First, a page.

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First turns

ChiefBroom

Contributor
Vendor
The M&F group buy was a gas. It was great fun to study favorite handle shapes, absorb them, work obsessively to come up with a classically traditional but also unique design, figure out how to convert that into a CAD file I could hand off to Lee, and then have him turn that into prototypes exactly matching the drawing, followed by production of over 100 brushes for B&B group buy participants and some others including family and friends.

But as satisfying as the whole project was, it also created an itch. I wanted to be able to make brush handles myself. Not in large quantities, but in the same way, using CNC to control a lathe and enable high fidelity execution of a design in fine detail.

So in early January my son and I made a road trip from Kansas City to La Crosse, Wisconsin, to buy a 25ish-year-old, bench-top, CNC lathe I'd found. Then I got side-tracked and didn't have time to do anything with the lathe until a few weeks ago. The learning curve for me has been humbling. I spent a lot of time hanging around in shops when I was a kid, ran heavy equipment on the Santa Fe railroad during a two-year layout from college, and had summer jobs working in an iron foundry that made combine cylinder bars and a steel fixture plant that fabricated industrial furniture. But I'd never operated a lathe and I didn't really know what CNC meant. There turned out to be a lot more challenge in both than I anticipated.

After much study and preparation, I spent several hours on Father's Day (with some help from my son) trying to turn my first handle shape from a piece of 1.5" oak dowel. Working with different coordinate systems, various set-offs, and tool-path compensation confused hell out of me. I stuck with it, however, and finally managed to make a piece that just barely suggested the Chief. Then somehow my settings got screwed up, and all I was able to produce the rest of that day were tool crashes.

But yesterday I finally figured out what I was doing wrong with off-sets and compensation. I started over, mounted a fresh piece of maple dowel, and let her rip. The result in the form it came off the chuck, un-sanded and un-cut, is shown in the bottom photo, between a group buy Chief that I dissected and the Father's Day mutant creation.

First below is a segment of the G-code from the start of the program, and following that is a backplot.

I still have a long way to go, but it finally feels like I've made a start.






 
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Congrats on the purchase and first attempt. It looks a heck of a lot better then my failed, first attempt, on a lathe.

I'm looking forward to seeing how things progress.

But what happend to that poor "Chief" sitting beside yours? Was it sacrificed in order to produce your first brush handle?
 

ChiefBroom

Contributor
Vendor
I'm looking forward to seeing how things progress.

But what happend to that poor "Chief" sitting beside yours? Was it sacrificed in order to produce your first brush handle?
Me too. Now I need to get some more tools.

The brush was, sadly, sacrificed on the alter of Science. It had belonged to Skleice, but developed a serious issue -- the knot was very, very slowly, however, unmistakably emerging from the socket. It was an otherwise perfect specimen. I swapped Skleice out for another Chief and wanted to let him keep his first one, but I needed to see what was going on with the thing. Lee guessed that there was an air bubble under it. He was right.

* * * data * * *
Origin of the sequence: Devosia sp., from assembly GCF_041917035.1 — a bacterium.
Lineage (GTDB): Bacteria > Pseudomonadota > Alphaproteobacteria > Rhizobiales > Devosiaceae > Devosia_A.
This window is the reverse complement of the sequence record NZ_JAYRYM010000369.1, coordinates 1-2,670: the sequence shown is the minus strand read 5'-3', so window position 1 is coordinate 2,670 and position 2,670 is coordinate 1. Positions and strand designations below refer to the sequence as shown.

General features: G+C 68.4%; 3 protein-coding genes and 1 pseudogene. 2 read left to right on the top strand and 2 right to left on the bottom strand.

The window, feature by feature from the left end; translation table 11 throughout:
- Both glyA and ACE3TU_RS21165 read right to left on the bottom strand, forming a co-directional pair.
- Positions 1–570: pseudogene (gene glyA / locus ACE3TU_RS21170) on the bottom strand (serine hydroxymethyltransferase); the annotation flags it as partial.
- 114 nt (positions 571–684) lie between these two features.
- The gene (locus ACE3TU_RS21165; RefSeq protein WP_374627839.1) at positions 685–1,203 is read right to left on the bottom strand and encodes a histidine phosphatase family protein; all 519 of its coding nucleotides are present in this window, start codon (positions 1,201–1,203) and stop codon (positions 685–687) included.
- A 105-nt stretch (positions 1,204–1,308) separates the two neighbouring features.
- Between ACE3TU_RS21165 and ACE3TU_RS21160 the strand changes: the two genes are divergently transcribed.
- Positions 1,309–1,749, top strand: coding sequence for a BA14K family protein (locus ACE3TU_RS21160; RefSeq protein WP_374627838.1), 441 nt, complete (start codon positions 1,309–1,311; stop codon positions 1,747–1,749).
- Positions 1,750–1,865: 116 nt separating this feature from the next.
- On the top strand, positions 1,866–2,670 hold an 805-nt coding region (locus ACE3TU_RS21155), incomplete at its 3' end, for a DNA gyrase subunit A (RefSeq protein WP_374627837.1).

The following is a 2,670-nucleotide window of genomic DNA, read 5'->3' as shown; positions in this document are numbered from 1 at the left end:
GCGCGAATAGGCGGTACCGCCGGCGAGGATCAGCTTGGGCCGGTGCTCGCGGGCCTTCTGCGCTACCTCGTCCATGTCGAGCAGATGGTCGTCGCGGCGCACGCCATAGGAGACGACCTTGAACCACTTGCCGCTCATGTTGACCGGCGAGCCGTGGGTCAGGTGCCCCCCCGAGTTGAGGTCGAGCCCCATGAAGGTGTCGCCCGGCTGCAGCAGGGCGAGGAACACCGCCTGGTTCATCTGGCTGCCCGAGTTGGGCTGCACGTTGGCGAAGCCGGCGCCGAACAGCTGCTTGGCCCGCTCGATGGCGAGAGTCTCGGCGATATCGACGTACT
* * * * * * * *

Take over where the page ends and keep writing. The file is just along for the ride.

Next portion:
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That's a heck of a Father's day achievement with your son, but also memorable one you created. Your really embarking into all areas of 'shave-dom' from the coordination of the Group Buy, design of the Chief handle, disseminating your acquired shaving knowledge and theories and now teaching yourself the nuances of programming a CNC lathe. I can't wait to see what turns out as you play with this. I have to say your like the renaissance man of B&B.

I almost gasped when I saw the Chief w/o its headdress!... thanks for clearing that frightening image lol.

Have a great time on this new path!!
 

ChiefBroom

Contributor
Vendor
That might look pretty good once sanded finished. When are you going to try acrylic?
As soon as I can get my hands on some. There's a Woodcraft store here, but what they have is either too short or too small in diameter.

I also need to get more tools. I don't presently have anything to drill/bore sockets and cut grooves, and I don't have any mandrels to use in mounting a work piece by its socket. I could do all of that on a lathe, but a drill press would probably serve better in the long run. I'm sorting all of this out as I go. I've never been a tool guy. Leaned more toward bulldozers, backhoes, chainsaws, and crowbars.
 
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You've come a long way since this post :lol:

[FONT=&]...The only reason I had a brush was that one came in a sample collection of The Art of Shaving products, and I wasn't doing much more with the Cella and Prorasa solid creams than I'd done with The Art of Shaving cream, which was to get some on my wetted brush and spread it around on my face. I kinda pretended to make some lather, but it was like my 3-year old niece making tea.....[/FONT]
 
That looks great for a first attempt Ken. Good luck with your new hobby/obsession. :thumbsup:

Let me know when you're ready to take orders, I'm always looking for a new brush. :001_smile
 

Intrigued

Bigfoot & Bagel aficionado.
Contributor
When you get really good at this and start making your own resin blanks, I have a little project in red amber for you..... :ihih:
 
I once wrote on this forum that I wished you made brushes. And now you make handles!
Should I organize a B&B badger hunt?
 
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